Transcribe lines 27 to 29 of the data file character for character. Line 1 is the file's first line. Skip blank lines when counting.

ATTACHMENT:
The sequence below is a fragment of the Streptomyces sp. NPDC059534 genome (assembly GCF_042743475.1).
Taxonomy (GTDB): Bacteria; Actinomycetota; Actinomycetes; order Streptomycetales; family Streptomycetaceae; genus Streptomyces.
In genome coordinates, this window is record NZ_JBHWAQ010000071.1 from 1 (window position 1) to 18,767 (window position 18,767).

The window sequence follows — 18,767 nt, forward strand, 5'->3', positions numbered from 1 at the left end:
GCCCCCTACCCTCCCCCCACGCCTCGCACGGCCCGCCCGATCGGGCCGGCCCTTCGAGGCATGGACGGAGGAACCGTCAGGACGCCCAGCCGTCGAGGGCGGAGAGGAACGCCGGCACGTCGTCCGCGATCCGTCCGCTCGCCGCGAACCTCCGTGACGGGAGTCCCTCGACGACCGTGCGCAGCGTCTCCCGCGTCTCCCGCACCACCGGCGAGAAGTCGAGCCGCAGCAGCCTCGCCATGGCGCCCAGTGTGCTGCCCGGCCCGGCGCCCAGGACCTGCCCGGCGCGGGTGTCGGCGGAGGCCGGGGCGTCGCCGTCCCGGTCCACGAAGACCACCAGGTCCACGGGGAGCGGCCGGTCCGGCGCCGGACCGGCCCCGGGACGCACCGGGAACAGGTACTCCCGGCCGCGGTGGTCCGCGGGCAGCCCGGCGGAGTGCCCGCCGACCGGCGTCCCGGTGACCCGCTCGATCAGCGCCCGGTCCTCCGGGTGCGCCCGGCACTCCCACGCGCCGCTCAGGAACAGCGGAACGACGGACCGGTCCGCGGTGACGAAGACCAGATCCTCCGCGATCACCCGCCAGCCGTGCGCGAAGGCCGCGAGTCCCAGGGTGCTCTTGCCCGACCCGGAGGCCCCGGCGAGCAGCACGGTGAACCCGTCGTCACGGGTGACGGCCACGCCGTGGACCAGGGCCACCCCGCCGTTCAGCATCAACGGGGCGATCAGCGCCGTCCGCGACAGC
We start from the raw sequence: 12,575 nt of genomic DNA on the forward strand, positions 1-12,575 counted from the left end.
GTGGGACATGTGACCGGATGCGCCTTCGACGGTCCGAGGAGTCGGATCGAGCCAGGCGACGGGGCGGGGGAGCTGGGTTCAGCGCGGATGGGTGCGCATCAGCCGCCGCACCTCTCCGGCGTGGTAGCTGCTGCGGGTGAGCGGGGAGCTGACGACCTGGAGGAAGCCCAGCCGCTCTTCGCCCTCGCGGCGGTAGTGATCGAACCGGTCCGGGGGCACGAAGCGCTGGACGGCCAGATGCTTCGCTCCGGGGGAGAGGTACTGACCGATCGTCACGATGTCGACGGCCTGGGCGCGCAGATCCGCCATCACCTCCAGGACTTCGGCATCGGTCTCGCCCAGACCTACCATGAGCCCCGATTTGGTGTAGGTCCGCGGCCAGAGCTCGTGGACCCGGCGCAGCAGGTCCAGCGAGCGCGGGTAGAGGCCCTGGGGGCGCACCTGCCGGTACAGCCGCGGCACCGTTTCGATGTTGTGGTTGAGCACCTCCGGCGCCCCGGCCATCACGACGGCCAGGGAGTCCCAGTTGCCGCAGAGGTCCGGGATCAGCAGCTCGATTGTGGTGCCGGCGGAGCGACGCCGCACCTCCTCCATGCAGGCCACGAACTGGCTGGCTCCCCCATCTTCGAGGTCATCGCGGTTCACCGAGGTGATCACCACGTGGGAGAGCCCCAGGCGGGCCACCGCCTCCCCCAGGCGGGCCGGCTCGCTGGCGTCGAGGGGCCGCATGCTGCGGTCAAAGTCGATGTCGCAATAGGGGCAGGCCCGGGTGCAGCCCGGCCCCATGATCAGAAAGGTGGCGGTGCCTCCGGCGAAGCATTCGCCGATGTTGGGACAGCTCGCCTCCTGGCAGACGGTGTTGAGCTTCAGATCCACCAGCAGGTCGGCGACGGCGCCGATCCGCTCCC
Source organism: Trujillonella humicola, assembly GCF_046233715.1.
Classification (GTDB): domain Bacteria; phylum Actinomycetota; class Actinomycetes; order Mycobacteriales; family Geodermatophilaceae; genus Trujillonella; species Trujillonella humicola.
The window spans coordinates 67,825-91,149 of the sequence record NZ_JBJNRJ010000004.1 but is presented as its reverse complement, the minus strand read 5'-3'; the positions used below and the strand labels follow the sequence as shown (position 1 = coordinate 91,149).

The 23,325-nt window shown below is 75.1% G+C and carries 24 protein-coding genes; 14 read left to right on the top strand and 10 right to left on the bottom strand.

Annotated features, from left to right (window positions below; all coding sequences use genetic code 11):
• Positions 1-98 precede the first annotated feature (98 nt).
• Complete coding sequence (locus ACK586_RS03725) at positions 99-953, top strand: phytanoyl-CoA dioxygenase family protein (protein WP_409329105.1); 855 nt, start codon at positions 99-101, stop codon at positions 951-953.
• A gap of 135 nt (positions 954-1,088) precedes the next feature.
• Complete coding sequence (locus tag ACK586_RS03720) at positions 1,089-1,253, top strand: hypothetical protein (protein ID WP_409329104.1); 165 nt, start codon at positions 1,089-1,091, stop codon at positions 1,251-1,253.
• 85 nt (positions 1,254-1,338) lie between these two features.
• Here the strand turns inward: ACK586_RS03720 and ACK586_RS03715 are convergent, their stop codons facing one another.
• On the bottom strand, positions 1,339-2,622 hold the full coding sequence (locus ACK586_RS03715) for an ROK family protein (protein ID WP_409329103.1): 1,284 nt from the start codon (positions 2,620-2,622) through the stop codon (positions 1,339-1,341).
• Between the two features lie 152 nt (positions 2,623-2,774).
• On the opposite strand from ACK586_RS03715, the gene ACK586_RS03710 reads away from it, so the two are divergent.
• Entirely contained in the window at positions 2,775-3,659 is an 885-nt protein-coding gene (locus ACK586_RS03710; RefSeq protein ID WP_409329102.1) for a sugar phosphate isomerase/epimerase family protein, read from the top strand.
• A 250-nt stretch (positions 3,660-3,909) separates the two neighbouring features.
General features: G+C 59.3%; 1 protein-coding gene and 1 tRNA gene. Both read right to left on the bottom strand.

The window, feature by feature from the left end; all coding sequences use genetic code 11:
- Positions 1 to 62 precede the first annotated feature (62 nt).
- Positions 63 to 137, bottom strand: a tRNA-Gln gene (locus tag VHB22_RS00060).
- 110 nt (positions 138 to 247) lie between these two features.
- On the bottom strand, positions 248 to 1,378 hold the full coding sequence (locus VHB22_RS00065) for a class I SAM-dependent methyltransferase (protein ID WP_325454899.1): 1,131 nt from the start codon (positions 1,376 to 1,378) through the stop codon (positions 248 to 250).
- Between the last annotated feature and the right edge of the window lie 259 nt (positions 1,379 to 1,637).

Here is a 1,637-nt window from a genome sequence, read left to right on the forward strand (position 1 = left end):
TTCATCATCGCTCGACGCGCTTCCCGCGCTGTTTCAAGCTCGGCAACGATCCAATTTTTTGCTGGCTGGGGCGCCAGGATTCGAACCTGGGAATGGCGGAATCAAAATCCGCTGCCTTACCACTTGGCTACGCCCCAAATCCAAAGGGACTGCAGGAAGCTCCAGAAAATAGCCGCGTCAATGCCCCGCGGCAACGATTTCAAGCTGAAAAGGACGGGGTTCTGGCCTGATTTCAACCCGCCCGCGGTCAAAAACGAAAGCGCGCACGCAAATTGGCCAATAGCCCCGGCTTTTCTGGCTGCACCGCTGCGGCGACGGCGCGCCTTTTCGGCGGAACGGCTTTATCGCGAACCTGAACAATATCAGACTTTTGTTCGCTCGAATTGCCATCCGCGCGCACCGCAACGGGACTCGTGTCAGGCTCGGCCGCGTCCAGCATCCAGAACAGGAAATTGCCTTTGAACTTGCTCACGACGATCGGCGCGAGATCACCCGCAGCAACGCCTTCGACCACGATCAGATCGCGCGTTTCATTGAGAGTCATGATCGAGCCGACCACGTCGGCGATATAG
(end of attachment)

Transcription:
- Positions 63 to 137, bottom strand: a tRNA-Gln gene (locus tag VHB22_RS00060).
- 110 nt (positions 138 to 247) lie between these two features.
- On the bottom strand, positions 248 to 1,378 hold the full coding sequence (locus VHB22_RS00065) for a class I SAM-dependent methyltransferase (protein ID WP_325454899.1): 1,131 nt from the start codon (positions 1,376 to 1,378) through the stop codon (positions 248 to 250).